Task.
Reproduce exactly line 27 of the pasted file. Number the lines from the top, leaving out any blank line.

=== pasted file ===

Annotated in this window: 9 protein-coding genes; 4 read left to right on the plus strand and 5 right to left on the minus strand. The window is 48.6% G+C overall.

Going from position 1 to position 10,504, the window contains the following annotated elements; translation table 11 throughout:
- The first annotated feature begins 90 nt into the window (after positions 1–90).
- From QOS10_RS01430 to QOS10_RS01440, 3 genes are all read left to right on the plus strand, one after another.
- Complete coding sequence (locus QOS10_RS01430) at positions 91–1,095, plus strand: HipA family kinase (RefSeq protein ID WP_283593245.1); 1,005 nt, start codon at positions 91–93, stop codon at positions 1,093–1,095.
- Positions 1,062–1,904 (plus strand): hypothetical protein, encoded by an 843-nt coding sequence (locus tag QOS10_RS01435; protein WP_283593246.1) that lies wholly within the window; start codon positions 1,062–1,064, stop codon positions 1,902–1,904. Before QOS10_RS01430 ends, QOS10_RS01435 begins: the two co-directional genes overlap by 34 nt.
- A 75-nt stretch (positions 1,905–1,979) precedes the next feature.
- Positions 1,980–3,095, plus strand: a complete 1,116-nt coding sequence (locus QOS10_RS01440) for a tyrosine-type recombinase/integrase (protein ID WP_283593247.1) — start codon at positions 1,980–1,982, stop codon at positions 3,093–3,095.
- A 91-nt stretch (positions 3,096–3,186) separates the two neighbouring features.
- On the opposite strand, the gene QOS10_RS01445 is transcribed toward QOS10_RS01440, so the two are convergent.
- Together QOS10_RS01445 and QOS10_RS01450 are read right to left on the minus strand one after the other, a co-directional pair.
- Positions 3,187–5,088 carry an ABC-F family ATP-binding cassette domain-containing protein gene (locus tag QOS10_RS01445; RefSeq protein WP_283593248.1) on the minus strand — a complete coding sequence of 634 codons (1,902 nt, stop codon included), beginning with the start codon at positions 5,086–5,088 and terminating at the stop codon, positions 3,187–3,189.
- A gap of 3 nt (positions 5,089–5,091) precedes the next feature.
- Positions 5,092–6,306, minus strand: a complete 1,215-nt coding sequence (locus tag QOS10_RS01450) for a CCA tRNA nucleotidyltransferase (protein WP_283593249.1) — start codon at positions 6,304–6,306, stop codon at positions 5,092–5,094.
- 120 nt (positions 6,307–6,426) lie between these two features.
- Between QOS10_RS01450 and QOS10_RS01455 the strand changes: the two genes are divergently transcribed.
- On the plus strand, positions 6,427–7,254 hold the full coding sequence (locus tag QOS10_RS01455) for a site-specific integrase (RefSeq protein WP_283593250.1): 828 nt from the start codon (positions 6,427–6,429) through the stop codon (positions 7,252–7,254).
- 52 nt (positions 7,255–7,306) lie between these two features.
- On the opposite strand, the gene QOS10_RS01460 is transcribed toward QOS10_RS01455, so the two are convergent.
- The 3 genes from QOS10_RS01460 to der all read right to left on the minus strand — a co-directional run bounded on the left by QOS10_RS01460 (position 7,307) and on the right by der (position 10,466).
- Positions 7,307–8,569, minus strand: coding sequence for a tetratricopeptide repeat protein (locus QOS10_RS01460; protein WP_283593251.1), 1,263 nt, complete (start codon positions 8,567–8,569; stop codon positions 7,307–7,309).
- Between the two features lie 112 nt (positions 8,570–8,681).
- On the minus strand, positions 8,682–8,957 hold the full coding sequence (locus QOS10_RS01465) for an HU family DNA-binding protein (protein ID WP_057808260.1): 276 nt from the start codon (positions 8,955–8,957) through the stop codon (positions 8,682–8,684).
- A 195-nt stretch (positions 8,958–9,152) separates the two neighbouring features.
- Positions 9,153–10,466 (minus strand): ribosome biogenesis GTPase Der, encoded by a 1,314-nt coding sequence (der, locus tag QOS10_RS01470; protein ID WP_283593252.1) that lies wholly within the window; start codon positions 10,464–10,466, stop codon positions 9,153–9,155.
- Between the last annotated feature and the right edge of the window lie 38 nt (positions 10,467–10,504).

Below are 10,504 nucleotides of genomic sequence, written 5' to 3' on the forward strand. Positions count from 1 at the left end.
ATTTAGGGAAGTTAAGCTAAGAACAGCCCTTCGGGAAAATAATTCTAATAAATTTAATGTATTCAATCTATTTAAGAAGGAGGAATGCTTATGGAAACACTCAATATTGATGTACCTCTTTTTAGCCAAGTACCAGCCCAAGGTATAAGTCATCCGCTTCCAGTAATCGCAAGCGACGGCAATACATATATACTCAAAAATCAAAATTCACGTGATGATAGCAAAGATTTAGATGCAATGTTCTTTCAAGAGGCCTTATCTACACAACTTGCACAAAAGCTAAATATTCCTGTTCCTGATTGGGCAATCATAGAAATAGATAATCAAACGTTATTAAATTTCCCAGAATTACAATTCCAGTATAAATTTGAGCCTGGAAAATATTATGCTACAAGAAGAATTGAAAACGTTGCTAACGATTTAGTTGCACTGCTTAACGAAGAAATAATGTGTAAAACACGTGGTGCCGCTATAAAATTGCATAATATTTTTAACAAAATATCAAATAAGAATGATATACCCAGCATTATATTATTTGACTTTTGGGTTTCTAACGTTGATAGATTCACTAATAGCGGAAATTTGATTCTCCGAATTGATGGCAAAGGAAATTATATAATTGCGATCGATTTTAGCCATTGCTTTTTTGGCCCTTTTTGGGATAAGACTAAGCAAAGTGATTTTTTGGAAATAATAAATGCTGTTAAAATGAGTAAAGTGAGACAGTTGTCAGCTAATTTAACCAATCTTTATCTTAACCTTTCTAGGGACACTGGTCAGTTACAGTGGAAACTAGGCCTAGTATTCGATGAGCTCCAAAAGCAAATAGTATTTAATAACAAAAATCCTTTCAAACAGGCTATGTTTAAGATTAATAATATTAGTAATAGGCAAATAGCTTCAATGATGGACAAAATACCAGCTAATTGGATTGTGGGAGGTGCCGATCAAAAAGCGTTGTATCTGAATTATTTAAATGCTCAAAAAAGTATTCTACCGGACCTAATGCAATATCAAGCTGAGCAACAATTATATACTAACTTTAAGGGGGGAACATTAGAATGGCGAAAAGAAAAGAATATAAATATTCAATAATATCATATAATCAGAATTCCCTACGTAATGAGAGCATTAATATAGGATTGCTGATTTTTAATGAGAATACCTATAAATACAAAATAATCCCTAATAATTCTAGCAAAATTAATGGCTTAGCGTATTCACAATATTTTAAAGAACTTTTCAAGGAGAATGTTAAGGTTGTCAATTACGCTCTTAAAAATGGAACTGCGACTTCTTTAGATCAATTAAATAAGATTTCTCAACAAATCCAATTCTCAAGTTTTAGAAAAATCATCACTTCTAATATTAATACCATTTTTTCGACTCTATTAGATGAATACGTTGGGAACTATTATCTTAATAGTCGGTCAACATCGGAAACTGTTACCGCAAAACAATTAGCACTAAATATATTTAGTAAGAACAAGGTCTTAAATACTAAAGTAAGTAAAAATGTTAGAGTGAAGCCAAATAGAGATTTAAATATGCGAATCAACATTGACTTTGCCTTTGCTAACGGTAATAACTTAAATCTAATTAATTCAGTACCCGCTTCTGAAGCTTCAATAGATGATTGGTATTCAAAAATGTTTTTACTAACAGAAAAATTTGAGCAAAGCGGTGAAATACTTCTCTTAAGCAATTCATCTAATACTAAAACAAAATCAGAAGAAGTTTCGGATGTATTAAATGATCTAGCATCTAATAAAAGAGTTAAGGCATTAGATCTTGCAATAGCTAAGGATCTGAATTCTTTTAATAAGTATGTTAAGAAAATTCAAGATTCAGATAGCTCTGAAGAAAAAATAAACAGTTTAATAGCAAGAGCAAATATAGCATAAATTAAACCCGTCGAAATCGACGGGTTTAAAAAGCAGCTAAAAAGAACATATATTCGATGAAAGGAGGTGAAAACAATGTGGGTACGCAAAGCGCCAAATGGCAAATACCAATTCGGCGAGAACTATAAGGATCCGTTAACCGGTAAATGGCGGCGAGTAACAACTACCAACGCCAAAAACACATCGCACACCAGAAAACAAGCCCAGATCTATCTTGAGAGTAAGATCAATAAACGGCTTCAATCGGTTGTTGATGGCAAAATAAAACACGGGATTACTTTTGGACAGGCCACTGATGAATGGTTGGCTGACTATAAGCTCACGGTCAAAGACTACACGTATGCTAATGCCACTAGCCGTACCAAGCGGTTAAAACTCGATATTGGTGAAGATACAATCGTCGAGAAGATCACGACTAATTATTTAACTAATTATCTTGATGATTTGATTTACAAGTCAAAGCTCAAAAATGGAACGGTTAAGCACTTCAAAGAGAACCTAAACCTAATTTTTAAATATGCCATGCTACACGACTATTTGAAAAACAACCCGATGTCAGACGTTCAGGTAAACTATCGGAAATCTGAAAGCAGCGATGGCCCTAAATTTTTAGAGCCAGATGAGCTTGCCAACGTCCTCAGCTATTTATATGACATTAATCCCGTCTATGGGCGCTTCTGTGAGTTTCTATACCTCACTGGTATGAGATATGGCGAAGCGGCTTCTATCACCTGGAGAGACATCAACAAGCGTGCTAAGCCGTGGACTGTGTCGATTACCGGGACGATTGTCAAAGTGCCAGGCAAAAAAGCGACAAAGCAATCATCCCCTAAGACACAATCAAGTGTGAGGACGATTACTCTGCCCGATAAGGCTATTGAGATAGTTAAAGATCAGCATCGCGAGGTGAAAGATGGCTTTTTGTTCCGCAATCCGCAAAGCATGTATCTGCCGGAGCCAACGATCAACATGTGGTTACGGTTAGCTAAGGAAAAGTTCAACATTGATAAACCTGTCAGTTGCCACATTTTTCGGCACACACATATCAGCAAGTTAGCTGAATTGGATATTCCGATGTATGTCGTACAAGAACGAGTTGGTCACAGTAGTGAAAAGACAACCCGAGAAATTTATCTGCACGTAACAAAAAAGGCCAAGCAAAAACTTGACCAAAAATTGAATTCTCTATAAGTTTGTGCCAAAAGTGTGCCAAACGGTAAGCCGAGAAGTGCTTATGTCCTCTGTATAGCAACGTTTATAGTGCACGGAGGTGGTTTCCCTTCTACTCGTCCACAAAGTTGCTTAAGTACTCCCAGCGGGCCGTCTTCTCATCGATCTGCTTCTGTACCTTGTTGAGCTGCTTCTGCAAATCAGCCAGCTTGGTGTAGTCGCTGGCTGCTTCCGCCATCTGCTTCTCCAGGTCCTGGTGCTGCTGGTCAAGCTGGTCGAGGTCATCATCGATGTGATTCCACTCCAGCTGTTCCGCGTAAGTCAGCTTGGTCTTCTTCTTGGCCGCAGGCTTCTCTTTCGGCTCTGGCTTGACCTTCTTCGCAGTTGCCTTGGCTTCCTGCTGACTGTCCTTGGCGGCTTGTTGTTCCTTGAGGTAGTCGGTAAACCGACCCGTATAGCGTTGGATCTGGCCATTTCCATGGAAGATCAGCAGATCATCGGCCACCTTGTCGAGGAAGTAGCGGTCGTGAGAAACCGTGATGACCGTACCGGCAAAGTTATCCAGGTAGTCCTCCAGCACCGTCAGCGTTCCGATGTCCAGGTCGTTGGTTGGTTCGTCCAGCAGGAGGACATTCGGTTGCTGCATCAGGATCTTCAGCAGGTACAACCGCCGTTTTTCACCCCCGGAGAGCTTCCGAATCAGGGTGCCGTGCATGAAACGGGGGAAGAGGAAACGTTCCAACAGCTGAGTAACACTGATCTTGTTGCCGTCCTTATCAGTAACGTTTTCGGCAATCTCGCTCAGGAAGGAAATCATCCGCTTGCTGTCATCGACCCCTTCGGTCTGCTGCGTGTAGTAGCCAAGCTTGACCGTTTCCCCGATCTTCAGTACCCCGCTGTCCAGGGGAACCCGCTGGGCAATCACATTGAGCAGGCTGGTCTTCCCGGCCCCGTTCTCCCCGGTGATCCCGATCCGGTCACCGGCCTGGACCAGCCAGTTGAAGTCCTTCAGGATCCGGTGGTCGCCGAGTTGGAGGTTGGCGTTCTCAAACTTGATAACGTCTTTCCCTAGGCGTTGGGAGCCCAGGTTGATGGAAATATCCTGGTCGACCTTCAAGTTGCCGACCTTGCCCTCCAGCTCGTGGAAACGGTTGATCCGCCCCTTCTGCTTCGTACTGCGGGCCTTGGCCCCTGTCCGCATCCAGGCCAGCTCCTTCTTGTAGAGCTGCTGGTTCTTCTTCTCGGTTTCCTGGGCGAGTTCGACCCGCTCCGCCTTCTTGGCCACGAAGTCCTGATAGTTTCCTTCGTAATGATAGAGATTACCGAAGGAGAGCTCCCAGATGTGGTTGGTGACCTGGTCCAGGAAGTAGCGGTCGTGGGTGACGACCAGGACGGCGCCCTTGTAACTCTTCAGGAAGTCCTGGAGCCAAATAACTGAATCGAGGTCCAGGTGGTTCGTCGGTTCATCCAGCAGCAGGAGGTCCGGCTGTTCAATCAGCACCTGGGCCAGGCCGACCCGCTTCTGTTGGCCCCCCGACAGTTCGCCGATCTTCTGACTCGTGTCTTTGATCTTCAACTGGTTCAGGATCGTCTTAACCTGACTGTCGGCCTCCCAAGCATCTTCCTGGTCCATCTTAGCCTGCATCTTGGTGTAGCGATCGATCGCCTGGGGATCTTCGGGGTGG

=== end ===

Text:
Below are 10,504 nucleotides of genomic sequence, written 5' to 3' on the forward strand. Positions count from 1 at the left end.